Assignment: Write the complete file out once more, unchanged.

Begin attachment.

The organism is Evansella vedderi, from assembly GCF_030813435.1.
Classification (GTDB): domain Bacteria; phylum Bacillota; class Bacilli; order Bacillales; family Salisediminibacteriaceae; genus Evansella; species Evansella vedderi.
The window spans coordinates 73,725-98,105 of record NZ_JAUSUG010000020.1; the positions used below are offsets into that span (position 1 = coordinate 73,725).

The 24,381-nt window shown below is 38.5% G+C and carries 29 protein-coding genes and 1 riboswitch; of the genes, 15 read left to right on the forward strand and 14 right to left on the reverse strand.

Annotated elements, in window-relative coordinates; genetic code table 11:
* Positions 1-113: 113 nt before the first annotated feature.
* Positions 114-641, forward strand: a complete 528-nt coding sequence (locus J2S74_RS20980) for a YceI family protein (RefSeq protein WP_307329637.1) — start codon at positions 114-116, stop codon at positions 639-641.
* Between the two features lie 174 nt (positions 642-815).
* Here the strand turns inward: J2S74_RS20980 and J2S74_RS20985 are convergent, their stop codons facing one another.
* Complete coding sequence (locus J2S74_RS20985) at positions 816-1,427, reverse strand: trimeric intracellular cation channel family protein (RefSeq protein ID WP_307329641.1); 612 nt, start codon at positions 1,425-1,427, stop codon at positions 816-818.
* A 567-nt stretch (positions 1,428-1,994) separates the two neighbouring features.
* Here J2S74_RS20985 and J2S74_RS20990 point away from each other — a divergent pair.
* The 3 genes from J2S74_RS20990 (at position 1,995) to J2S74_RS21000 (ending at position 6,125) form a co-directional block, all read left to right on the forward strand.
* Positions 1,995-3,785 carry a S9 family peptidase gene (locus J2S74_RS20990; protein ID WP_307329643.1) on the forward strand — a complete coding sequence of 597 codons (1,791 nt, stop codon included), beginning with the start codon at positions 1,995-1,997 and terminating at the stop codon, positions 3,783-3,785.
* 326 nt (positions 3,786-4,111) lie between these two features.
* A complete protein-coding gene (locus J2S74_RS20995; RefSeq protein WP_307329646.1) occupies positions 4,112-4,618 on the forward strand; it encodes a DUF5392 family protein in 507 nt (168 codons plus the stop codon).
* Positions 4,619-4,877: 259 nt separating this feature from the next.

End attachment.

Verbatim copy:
The organism is Evansella vedderi, from assembly GCF_030813435.1.
Classification (GTDB): domain Bacteria; phylum Bacillota; class Bacilli; order Bacillales; family Salisediminibacteriaceae; genus Evansella; species Evansella vedderi.
The window spans coordinates 73,725-98,105 of record NZ_JAUSUG010000020.1; the positions used below are offsets into that span (position 1 = coordinate 73,725).

The 24,381-nt window shown below is 38.5% G+C and carries 29 protein-coding genes and 1 riboswitch; of the genes, 15 read left to right on the forward strand and 14 right to left on the reverse strand.

Annotated elements, in window-relative coordinates; genetic code table 11:
* Positions 1-113: 113 nt before the first annotated feature.
* Positions 114-641, forward strand: a complete 528-nt coding sequence (locus J2S74_RS20980) for a YceI family protein (RefSeq protein WP_307329637.1) — start codon at positions 114-116, stop codon at positions 639-641.
* Between the two features lie 174 nt (positions 642-815).
* Here the strand turns inward: J2S74_RS20980 and J2S74_RS20985 are convergent, their stop codons facing one another.
* Complete coding sequence (locus J2S74_RS20985) at positions 816-1,427, reverse strand: trimeric intracellular cation channel family protein (RefSeq protein ID WP_307329641.1); 612 nt, start codon at positions 1,425-1,427, stop codon at positions 816-818.
* A 567-nt stretch (positions 1,428-1,994) separates the two neighbouring features.
* Here J2S74_RS20985 and J2S74_RS20990 point away from each other — a divergent pair.
* The 3 genes from J2S74_RS20990 (at position 1,995) to J2S74_RS21000 (ending at position 6,125) form a co-directional block, all read left to right on the forward strand.
* Positions 1,995-3,785 carry a S9 family peptidase gene (locus J2S74_RS20990; protein ID WP_307329643.1) on the forward strand — a complete coding sequence of 597 codons (1,791 nt, stop codon included), beginning with the start codon at positions 1,995-1,997 and terminating at the stop codon, positions 3,783-3,785.
* 326 nt (positions 3,786-4,111) lie between these two features.
* A complete protein-coding gene (locus J2S74_RS20995; RefSeq protein WP_307329646.1) occupies positions 4,112-4,618 on the forward strand; it encodes a DUF5392 family protein in 507 nt (168 codons plus the stop codon).
* Positions 4,619-4,877: 259 nt separating this feature from the next.